PAL and the Franklin Humanities Institute Seminar are delighted to welcome Ruth Leys to Duke on Tuesday 25 January. Professor Leys, a historian of science, is well known for her books Trauma: A Genealogy and From Guilt to Shame: Auschwitz and After. She will give a talk called “The Turn to Affect: A Critique” in the “Garage” (C105) in the Smith Warehouse (Bay 4) at 5:30 p.m. For more information click here.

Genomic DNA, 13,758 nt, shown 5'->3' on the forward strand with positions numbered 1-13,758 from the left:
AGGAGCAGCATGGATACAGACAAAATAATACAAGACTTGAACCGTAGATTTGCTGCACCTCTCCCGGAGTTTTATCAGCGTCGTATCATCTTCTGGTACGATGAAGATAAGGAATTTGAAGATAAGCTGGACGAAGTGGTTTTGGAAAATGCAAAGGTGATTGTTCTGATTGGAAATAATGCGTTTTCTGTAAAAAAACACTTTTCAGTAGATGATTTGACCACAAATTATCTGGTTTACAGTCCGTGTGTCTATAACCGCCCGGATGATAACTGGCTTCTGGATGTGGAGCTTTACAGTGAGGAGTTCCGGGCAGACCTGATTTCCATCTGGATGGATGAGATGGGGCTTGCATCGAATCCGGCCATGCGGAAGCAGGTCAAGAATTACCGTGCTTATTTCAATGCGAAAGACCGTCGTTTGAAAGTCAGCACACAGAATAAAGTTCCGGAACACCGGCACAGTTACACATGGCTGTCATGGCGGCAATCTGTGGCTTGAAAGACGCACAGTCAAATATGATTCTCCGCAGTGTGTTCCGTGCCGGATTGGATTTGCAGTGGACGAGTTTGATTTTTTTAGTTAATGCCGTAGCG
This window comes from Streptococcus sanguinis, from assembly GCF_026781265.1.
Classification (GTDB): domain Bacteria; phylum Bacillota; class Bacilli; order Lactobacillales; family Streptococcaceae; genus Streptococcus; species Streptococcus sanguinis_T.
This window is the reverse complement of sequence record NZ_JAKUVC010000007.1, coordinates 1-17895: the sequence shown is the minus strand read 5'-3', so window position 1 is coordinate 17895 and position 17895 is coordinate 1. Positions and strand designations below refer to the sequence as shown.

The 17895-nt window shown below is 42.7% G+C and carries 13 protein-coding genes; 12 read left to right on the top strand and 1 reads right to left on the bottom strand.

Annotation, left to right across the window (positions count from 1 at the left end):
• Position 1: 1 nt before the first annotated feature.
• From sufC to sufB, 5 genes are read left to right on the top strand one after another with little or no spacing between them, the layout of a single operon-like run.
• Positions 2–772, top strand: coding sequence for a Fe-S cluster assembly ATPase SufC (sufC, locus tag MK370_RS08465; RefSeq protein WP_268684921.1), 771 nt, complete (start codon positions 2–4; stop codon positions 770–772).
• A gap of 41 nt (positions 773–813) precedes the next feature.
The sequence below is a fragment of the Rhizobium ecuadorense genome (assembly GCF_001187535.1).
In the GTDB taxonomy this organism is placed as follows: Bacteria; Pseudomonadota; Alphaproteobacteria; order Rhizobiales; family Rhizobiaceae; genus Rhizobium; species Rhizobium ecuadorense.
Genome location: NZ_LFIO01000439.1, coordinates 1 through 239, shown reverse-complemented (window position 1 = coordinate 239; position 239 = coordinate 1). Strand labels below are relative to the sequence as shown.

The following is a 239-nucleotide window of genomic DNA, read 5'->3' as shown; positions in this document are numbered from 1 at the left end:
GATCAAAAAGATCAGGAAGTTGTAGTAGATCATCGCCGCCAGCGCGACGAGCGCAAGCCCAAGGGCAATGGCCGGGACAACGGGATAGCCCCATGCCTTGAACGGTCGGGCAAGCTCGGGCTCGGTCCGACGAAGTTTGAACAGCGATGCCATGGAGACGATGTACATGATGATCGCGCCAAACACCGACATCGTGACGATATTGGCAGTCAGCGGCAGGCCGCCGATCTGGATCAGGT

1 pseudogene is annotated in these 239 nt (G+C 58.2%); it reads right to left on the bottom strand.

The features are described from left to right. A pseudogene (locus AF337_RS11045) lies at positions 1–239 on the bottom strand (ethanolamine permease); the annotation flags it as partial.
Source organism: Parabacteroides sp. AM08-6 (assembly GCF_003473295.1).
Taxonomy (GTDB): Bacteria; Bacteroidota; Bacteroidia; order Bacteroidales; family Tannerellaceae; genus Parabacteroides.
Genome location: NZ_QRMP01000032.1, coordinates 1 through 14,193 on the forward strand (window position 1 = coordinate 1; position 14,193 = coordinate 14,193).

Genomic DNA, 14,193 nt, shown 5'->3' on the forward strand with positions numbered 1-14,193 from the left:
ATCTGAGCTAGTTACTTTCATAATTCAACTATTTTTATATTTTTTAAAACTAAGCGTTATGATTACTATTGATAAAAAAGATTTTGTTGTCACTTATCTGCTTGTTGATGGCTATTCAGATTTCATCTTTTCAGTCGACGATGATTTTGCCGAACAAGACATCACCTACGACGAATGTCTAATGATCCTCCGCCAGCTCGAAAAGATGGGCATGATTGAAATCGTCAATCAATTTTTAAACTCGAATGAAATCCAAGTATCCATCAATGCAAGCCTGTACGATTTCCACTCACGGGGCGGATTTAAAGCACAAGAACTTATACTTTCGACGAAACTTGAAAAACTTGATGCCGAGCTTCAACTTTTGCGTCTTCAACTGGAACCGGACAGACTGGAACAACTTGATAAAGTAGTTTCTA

In this talk, Professor Leys will argue that the recent turn to affect in the humanities and social sciences is marred by untenable assumptions about the absence of intention, signification and meaning in affect. She will also suggest that, in denying the role of intention and meaning in affect, the new Deleuze-inspired affect theorists make common cause with today’s affective neurosciences, which likewise mistakenly tend to separate emotion or affect from cognition and meaning. In the course of her paper, Leys will work through some of the neuroscientific experiments that play a strategic role in recent writings on affect and will reflect on the general theoretical, political and other implications of the recent turn to affect. Her talk will be of interest to scholars and students in the humanities, social sciences, and neurosciences, including philosophers, literary critics, historians, cultural theorists, anthropologists, and others.